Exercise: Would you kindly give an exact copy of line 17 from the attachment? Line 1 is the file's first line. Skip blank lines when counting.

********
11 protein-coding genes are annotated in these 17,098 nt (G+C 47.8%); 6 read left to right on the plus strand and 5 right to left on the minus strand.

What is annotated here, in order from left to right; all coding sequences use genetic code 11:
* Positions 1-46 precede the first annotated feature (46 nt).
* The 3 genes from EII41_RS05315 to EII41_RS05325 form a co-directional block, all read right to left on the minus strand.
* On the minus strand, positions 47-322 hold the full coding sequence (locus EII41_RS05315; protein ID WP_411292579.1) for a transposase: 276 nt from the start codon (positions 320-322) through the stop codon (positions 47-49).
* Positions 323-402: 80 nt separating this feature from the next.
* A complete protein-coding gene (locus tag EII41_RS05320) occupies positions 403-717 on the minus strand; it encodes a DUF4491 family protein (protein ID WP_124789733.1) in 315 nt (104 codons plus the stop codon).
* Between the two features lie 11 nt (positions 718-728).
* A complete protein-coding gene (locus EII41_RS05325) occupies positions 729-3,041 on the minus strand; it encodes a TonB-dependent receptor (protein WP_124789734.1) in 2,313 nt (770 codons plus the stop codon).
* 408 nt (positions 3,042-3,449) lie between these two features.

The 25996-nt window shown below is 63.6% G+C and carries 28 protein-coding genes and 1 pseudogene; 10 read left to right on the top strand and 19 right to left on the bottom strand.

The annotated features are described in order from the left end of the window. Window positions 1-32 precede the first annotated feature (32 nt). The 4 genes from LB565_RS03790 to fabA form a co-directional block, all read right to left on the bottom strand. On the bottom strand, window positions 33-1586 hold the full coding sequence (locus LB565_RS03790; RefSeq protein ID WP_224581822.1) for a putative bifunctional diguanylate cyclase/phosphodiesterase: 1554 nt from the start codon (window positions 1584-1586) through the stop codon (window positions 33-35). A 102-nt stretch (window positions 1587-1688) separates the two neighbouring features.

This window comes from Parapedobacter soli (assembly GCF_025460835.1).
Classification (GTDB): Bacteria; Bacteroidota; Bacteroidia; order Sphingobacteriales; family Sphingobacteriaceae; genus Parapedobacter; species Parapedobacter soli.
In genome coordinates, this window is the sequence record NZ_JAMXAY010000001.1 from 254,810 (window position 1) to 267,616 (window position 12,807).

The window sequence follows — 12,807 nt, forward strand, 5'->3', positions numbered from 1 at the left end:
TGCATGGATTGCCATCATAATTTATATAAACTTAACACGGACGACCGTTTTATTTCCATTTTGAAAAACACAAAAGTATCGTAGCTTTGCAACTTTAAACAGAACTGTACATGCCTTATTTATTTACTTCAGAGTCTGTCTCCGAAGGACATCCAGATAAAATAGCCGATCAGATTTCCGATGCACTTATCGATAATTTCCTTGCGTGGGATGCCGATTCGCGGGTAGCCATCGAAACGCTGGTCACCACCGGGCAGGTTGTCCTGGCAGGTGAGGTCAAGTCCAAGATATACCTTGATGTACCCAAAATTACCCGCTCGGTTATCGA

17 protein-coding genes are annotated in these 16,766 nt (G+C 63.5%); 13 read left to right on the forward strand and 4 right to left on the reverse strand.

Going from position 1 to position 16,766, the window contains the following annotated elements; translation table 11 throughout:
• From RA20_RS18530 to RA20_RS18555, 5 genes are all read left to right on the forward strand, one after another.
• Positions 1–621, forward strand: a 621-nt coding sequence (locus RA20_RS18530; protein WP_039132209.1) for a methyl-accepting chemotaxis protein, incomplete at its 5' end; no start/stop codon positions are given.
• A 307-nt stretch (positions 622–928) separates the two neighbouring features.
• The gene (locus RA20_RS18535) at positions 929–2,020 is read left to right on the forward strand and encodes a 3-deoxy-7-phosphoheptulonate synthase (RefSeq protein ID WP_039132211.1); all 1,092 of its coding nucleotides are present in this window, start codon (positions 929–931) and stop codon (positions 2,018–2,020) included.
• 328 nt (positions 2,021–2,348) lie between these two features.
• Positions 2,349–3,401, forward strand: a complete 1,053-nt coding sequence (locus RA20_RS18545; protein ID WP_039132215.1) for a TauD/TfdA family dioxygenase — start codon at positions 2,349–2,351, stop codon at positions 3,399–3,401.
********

TGCATGGATTGCCATCATAATTTATATAAACTTAACACGGACGACCGTTTTATTTCCATTTTGAAAAACACAAAAGTATCGTAGCTTTGCAACTTTAAACAGAACTGTACATGCCTTATTTATTTACTTCAGAGTCTGTCTCCGAAGGACATCCAGATAAAATAGCCGATCAGATTTCCGATGCACTTATCGATAATTTCCTTGCGTGGGATGCCGATTCGCGGGTAGCCATCGAAACGCTGGTCACCACCGGGCAGGTTGTCCTGGCAGGTGAGGTCAAGTCCAAGATATACCTTGATGTACCCAAAATTACCCGCTCGGTTATCGA